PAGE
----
When you eat a food or drink a beverage containing HFCS, your immune system is essentially down for a long time afterwards. This suppression makes you more susceptible to the parasites, germs, viruses, and bacteria in your environment. One easy way to strengthen your immune system is to avoid ingesting foods and beverages with HFCS and other added sugars.

HFCS & The Aging Process

Eating HFCS helps speed up the aging process because of its role in insulin resistance. Insulin sensitivity is a key element for longevity, and eating foods with high levels of HFCS and other added sugars will age your body faster.

Cells that are not sensitive to insulin will cause the levels of insulin in your body to go up. This is a common factor in many of the previously discussed conditions. High-fructose corn syrup remains the main culprit when it comes to insulin issues. If you want to control your insulin levels, avoiding sugar in any form is a place to start. Doing this will help you stay looking and feeling younger.


many different kinds of dessert - cakes sweets and pies

How To Avoid HFCS

You will find HFCS in all kinds of foods and beverages, including:

  • Dairy products
  • Baked goods
  • Salad dressings
  • Canned fruit
  • Jelly and jam
  • Candy
  • Crackers
  • Carbonated beverages and sodas

These are just the obvious places where HFCS lurks, but you can find it in countless other process foods. Some food labels just say things like “flavoring”, and that is another possible source of HFCS. Food manufacturers want to keep the presence of HFCS a secret in many foods because they know that health conscious consumers will read the ingredient lists and avoid buying the foods if it’s listed on the label. The only way to avoid HFCS completely is to eliminate processed foods from your diet. Otherwise, you have to read labels carefully and support initiatives to make food labeling clearer.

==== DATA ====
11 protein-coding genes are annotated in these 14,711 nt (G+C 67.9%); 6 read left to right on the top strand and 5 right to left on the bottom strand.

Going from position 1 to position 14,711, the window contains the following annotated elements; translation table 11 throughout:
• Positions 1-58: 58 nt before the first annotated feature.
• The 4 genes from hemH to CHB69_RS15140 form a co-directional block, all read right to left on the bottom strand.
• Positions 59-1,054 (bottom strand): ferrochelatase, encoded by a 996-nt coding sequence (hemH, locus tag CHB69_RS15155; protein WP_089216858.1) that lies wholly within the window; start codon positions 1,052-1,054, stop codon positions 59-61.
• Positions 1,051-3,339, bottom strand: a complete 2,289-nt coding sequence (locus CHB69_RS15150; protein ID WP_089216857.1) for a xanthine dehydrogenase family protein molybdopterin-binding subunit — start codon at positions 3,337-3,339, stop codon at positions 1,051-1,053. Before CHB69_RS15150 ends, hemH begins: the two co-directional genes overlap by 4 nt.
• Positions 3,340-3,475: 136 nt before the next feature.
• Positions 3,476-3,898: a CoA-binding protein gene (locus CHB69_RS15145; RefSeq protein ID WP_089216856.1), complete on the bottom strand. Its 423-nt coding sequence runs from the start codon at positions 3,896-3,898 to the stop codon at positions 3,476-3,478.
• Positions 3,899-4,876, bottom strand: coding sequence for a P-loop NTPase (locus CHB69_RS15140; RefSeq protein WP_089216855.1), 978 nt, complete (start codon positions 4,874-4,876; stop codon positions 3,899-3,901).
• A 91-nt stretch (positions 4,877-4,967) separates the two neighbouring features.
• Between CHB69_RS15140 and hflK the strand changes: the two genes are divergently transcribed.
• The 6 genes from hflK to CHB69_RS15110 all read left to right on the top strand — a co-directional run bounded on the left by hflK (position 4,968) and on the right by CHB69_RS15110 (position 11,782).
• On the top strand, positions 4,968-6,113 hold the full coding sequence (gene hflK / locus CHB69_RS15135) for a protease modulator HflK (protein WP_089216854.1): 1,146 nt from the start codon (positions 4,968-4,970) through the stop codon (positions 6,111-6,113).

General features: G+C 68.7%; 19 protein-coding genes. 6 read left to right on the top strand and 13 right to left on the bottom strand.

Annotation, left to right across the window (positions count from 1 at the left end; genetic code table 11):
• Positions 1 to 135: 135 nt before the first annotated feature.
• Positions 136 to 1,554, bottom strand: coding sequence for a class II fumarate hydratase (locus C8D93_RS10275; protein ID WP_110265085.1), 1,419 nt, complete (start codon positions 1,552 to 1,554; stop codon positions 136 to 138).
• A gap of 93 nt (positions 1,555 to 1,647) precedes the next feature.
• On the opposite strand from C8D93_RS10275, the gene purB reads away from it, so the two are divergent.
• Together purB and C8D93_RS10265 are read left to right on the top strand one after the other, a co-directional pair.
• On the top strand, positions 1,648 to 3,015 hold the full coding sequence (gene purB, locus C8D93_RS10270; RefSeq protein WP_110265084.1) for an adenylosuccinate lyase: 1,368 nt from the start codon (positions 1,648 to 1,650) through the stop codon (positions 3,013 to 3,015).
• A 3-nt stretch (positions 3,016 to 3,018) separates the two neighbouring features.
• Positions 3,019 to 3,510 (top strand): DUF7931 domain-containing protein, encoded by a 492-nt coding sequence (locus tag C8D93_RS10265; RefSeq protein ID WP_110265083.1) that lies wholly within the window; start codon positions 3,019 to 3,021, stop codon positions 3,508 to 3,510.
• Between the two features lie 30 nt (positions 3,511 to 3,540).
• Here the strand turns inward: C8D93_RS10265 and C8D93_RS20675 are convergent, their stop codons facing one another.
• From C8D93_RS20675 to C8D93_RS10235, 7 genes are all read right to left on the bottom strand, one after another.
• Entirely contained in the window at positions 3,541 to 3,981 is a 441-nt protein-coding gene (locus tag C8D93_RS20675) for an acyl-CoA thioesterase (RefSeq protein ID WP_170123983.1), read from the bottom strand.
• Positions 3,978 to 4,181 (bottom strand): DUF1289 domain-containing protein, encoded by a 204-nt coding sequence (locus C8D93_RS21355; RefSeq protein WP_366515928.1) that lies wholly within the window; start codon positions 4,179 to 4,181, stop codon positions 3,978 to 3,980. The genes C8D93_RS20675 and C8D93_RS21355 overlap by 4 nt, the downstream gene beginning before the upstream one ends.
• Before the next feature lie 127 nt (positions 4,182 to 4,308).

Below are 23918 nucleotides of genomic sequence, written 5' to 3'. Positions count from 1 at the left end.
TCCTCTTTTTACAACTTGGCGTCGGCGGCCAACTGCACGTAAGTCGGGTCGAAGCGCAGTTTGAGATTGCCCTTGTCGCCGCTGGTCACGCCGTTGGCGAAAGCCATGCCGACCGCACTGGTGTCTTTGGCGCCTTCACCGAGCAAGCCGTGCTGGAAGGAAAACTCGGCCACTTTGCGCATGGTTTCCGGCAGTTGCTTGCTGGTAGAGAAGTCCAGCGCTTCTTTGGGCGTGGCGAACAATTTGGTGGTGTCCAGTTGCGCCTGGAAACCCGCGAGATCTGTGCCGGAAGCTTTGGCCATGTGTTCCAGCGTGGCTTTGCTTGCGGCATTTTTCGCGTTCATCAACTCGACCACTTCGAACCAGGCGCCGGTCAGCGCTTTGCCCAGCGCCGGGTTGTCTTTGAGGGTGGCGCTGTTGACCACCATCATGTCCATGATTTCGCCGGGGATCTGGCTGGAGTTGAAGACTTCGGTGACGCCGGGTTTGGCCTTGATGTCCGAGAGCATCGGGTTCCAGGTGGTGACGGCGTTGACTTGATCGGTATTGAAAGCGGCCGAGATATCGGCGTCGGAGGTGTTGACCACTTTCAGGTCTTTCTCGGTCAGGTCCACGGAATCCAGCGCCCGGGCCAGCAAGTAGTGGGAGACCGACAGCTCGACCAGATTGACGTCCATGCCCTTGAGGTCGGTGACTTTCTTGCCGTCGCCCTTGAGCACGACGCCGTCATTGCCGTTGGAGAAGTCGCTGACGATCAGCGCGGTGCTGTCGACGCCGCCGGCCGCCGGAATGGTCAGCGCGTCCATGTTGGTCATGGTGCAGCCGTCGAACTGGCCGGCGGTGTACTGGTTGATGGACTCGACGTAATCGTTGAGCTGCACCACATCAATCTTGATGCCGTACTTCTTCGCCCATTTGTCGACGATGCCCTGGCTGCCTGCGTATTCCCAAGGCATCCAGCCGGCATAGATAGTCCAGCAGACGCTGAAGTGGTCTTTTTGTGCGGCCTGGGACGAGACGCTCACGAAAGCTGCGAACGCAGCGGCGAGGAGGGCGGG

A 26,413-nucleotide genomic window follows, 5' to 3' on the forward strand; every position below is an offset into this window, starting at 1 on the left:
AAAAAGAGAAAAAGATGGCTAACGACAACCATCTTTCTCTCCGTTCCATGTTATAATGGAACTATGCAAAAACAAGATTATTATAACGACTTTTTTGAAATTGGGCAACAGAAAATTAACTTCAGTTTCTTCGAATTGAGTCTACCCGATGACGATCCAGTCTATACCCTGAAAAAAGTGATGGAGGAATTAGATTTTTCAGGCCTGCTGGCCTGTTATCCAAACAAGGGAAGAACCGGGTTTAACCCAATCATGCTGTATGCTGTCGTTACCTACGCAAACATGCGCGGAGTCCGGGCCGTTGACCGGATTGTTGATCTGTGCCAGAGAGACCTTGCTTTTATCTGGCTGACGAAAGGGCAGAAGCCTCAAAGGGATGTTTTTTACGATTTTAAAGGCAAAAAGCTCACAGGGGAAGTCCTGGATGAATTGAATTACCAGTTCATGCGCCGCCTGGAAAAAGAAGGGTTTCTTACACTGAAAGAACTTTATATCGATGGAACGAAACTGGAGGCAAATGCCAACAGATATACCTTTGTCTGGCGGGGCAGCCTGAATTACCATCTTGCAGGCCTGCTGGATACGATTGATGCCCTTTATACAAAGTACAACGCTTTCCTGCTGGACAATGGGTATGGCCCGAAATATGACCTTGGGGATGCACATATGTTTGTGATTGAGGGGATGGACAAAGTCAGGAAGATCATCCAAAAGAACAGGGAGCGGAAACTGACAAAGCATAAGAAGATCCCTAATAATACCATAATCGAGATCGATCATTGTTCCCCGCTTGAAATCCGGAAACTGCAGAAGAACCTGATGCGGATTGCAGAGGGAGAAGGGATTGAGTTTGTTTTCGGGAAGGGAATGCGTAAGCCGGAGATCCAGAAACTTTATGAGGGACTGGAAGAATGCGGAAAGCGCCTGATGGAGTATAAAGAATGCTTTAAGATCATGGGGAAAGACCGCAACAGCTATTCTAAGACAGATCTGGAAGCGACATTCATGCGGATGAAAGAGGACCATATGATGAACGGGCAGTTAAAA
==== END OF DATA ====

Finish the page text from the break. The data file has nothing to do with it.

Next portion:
Alternatives to HCFS

One safe and tasty alternative to sugar and HFCS is Stevia. Stevia is an herb from Central and South America. The leaves are sweet and have almost no calories. The extract from the leaves is 200 to 300 times as sweet as sugar. Stevia should not affect your blood sugar, and is appropriate for you to use if you are managing diabetes or metabolic syndrome.


Xylitol is another alternative sweetener and it is made from the birch tree. As an added bonus, it is good for your teeth and can help prevent tooth decay. Both xylitol and stevia should be available at your grocery store, but if not, you can try your local health food store or order them online.


Honey is also an excellent source of added sweetness, although it is not technically a sugar. Raw organic honey actually has additional health benefits including increased memory, reduced stress, and diminished signs of aging. However, be sure to limit the quantity of honey in your diet as it does contain a high amount of fructose.


Avoiding HFCS can be as simple as preparing healthy meals at home from whole food ingredients. Shop the perimeter of the grocery store and only buy single ingredient foods. Try shopping at your local farmer’s market, if you have one, and buy local, organic produce as much as possible.


Understanding the Dangers of HFCS

High-fructose corn syrup is bad news for your body, and it is prominent in foods everywhere. The good news is that by eating a fresh, whole foods diet, you can avoid HFCS and help reduce or eliminate your sugar and HFCS related health issues or prevent them from every happening in the first place. Today is the day to start giving your body the right fuel it needs to thrive, and if you do, you can look forward to better health, more energy, and a better life.